I just find her books unreadable. Simply not my style.

However, I would never go on to Amazon and state my opinions in a review (and I’ve learned to not read reviews of my books on Amazon anymore, either), and I especially wouldn’t go to her website and rant to her personally about my opinion of her failings, because my opinion really doesn’t matter. The fact that she didn’t meet my narrow, individualized expectations is my problem, not hers . . .

Ah! Epiphany #1!

Why should she care about some middle-aged mom in the Rocky Mountains? She shouldn’t! Suzanne Collins—write what makes YOU happy, in a manner that brings YOU satisfaction. If I want to be part of that, then that’s my choice. Otherwise, I’m good just watching the movies (which I do enjoy, by the way).

And also by the way, I’m taking that little speech and applying it to myself. I write what I want to read.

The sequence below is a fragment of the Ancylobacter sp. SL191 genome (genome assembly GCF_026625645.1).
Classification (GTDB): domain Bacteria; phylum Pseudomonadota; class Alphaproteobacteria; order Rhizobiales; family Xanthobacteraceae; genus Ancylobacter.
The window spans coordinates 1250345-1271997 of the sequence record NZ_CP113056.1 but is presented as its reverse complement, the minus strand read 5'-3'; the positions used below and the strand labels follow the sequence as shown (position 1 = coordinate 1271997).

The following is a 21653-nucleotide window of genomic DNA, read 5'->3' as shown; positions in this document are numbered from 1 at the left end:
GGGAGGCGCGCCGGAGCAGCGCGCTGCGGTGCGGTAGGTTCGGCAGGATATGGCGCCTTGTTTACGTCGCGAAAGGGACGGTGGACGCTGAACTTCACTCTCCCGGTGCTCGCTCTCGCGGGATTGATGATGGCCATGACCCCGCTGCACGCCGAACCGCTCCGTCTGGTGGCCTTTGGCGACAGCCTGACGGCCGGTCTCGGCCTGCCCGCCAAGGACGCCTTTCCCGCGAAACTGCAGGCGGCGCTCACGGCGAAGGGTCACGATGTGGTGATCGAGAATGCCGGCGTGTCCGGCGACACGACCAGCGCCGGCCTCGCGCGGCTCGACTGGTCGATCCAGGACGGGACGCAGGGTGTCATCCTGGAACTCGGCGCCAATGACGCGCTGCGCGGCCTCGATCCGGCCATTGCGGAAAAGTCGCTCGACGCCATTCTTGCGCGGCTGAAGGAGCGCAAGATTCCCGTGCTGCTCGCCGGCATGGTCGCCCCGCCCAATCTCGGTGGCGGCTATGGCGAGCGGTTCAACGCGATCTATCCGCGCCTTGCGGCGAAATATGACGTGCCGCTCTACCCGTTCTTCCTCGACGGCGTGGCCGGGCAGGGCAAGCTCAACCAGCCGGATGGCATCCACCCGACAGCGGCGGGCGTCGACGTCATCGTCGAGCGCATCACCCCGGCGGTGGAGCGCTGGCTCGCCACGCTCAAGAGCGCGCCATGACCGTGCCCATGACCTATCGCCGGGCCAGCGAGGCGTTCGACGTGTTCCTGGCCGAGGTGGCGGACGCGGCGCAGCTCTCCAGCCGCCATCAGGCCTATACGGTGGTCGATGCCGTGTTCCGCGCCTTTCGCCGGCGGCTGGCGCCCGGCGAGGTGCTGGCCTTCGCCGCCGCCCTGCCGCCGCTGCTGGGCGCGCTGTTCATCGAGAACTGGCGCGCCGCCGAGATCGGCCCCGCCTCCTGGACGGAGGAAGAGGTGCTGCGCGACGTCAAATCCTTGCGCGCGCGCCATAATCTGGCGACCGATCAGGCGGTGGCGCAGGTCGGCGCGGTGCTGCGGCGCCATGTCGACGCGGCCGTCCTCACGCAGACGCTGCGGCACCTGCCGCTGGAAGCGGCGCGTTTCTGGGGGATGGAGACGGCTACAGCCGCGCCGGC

If you want to read it as well, great!
If not, great!

I’ve also wanted to rewrite parts of Book 1, and I decided now was as good as time as any (and yes, I’m also working on Book 4). This week I started to make Forest tighter and cleaner, and I’m rearranged some of the earlier chapters. I headed into this with a critical eye, but after half an hour I found myself genuinely happy.
I like this story!
Scratch that—I LOVE this story!
So why I am letting ugly trolls take that joy away?

That led to my second epiphany which came during my English 1010 class. My students were giving their presentations on their research papers, and one student addressed cyberbullying. It was then that I felt a gentle flick against my mind, not a slap upside the head as God often does to get my attention. This time He was saying kindly, because of my vulnerable state, “Listen up, daughter.” Everything my student described about cyberbullying applied to my situation. When she got to the part of “How to deal with it,” I already knew.